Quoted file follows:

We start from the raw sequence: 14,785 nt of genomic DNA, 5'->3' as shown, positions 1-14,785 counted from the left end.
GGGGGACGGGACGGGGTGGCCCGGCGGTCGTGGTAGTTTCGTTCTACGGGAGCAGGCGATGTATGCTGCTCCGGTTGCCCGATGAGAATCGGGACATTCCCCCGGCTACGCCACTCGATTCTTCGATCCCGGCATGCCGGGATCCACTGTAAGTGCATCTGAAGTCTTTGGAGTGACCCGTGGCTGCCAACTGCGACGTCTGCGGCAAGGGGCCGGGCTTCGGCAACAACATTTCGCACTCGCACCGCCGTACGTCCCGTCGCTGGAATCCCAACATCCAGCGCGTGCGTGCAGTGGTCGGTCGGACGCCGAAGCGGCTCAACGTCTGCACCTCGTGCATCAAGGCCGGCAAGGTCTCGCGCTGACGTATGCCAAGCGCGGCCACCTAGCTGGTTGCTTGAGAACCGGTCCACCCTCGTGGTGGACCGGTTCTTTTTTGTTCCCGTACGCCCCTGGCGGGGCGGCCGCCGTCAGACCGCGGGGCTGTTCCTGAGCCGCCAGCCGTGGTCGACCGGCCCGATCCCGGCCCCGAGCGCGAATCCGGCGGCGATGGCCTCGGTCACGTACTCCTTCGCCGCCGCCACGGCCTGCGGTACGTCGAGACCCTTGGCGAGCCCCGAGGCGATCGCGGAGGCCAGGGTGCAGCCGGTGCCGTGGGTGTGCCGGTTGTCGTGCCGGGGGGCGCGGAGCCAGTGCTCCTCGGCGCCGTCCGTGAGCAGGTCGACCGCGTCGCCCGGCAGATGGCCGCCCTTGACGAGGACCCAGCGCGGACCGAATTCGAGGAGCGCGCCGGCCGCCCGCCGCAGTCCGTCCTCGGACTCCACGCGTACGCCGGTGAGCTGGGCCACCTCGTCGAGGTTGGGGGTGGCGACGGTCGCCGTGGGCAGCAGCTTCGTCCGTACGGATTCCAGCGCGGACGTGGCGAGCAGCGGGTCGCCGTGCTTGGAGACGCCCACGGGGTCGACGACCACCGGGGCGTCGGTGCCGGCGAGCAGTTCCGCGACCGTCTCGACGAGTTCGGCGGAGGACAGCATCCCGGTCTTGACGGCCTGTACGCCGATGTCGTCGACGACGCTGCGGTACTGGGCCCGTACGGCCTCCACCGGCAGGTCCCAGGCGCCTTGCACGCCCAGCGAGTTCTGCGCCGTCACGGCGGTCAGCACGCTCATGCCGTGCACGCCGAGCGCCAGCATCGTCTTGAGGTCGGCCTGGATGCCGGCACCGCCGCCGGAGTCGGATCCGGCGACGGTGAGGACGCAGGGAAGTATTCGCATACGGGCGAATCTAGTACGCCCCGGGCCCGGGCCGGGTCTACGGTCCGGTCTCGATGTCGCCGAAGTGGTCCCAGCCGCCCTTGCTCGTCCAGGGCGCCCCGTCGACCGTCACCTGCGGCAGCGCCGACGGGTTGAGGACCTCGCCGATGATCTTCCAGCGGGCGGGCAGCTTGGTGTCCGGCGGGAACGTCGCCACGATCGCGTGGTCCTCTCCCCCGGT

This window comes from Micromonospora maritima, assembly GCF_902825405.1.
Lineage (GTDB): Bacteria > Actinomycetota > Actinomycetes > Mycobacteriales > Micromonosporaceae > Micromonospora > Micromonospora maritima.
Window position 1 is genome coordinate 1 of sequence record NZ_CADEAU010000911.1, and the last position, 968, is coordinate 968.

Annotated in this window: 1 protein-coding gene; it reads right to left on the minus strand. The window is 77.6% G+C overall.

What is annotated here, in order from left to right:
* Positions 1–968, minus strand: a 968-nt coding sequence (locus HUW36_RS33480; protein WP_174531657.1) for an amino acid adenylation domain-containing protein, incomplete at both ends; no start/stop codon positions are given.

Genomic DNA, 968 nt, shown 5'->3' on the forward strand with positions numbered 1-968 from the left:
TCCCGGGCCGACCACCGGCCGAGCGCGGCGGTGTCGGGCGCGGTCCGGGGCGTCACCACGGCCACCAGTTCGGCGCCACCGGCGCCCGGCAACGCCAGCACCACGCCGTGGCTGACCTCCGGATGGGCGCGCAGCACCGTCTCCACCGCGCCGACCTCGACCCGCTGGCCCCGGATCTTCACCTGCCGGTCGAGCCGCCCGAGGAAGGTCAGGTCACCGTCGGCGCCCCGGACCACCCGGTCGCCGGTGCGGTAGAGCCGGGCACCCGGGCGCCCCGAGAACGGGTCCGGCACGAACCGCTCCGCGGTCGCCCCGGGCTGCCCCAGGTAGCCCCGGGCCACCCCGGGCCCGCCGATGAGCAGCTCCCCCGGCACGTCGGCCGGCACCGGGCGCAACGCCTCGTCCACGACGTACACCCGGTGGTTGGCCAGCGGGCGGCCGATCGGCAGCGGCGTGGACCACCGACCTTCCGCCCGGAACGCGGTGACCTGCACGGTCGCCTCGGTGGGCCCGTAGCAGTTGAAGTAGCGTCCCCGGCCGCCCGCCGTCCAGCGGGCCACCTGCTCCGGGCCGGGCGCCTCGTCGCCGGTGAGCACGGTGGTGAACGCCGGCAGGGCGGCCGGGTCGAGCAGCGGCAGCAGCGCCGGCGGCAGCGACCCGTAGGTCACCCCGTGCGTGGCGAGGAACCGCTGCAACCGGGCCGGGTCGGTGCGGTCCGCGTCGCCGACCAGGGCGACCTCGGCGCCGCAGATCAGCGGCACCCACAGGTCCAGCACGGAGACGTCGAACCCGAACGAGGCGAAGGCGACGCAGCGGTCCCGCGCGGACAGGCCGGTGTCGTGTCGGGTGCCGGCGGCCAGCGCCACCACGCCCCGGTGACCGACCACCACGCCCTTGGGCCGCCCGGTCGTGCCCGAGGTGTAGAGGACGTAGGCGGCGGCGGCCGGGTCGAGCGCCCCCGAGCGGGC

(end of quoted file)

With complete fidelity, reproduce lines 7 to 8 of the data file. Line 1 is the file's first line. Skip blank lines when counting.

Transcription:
What is annotated here, in order from left to right:
* Positions 1–968, minus strand: a 968-nt coding sequence (locus HUW36_RS33480; protein WP_174531657.1) for an amino acid adenylation domain-containing protein, incomplete at both ends; no start/stop codon positions are given.